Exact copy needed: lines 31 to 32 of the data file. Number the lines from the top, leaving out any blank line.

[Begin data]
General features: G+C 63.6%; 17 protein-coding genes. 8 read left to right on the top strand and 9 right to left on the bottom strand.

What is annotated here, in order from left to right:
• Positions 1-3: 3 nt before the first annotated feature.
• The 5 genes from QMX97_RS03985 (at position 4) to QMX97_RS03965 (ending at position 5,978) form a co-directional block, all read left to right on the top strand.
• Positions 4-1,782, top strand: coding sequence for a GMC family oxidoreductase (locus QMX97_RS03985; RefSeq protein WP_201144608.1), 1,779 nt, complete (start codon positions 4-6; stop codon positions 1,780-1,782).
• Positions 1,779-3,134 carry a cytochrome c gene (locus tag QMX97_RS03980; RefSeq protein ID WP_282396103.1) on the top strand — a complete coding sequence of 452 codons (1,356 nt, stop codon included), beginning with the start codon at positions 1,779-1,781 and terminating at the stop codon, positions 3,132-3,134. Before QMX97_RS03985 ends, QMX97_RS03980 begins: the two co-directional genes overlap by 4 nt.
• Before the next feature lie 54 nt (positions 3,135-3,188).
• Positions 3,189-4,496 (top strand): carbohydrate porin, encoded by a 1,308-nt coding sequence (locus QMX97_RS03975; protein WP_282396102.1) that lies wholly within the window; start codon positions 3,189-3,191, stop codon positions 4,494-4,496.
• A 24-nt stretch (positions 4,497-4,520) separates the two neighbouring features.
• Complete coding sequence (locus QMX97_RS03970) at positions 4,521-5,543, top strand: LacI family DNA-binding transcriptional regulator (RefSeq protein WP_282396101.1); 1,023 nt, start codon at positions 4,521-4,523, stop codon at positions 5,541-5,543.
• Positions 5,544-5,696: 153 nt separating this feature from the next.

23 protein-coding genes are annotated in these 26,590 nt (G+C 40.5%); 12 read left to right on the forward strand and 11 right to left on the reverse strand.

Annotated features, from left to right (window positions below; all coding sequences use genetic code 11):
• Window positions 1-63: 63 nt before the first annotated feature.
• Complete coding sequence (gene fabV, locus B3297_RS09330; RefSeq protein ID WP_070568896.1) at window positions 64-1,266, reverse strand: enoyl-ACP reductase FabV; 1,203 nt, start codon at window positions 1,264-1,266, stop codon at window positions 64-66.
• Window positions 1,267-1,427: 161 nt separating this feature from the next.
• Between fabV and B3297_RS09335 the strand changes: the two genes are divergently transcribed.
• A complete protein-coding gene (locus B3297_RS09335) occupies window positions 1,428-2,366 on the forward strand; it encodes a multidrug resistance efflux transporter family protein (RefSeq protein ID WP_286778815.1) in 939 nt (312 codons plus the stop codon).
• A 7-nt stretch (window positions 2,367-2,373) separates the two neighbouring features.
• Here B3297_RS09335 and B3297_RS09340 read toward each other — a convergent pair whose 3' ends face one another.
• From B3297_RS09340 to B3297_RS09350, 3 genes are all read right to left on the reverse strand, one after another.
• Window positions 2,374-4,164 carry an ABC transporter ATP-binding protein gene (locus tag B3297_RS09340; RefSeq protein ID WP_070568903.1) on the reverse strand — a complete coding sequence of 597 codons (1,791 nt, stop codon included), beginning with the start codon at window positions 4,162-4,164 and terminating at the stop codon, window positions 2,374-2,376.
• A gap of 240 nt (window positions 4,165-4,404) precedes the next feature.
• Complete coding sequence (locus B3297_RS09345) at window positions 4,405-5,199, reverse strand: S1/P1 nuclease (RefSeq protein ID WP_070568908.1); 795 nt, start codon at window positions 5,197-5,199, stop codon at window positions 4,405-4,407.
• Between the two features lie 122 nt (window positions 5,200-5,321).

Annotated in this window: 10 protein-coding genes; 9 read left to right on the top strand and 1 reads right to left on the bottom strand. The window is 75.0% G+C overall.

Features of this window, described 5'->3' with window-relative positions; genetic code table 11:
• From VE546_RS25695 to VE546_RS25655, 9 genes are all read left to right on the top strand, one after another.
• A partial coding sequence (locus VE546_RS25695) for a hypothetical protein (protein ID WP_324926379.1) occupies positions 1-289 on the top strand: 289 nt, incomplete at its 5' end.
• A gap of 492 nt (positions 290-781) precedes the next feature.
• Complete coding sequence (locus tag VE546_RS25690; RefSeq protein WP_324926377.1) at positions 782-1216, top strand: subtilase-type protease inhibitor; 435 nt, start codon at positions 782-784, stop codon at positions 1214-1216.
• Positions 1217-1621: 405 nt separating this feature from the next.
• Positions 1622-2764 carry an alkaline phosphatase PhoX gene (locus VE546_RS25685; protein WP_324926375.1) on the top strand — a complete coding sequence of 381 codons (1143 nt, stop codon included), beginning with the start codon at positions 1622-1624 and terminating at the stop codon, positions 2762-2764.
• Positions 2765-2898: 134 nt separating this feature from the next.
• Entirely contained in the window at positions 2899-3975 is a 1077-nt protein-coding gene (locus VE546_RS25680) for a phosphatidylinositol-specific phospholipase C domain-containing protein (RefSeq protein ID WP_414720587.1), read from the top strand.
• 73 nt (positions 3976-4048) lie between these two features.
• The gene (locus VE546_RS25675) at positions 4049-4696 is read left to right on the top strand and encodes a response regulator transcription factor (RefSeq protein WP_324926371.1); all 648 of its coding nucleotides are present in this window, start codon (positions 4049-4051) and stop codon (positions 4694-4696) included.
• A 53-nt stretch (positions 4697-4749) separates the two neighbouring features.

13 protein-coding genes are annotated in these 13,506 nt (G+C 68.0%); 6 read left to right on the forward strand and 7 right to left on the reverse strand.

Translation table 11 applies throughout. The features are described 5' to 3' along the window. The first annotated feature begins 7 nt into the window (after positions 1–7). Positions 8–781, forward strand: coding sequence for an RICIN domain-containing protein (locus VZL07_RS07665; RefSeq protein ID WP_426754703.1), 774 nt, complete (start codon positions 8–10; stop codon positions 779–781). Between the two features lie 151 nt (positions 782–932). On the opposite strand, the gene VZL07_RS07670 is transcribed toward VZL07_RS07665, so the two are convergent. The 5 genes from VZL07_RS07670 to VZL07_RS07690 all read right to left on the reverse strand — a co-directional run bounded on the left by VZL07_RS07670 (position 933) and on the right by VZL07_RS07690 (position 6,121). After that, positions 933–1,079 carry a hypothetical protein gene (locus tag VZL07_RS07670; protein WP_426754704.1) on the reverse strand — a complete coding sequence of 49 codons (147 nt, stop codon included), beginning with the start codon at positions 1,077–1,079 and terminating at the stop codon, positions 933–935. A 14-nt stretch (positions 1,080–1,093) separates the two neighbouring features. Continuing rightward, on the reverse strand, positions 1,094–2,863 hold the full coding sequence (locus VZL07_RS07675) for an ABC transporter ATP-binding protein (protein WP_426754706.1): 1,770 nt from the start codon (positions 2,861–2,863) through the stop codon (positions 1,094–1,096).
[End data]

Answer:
• Complete coding sequence (locus tag VE546_RS25690; RefSeq protein WP_324926377.1) at positions 782-1216, top strand: subtilase-type protease inhibitor; 435 nt, start codon at positions 782-784, stop codon at positions 1214-1216.
• Positions 1217-1621: 405 nt separating this feature from the next.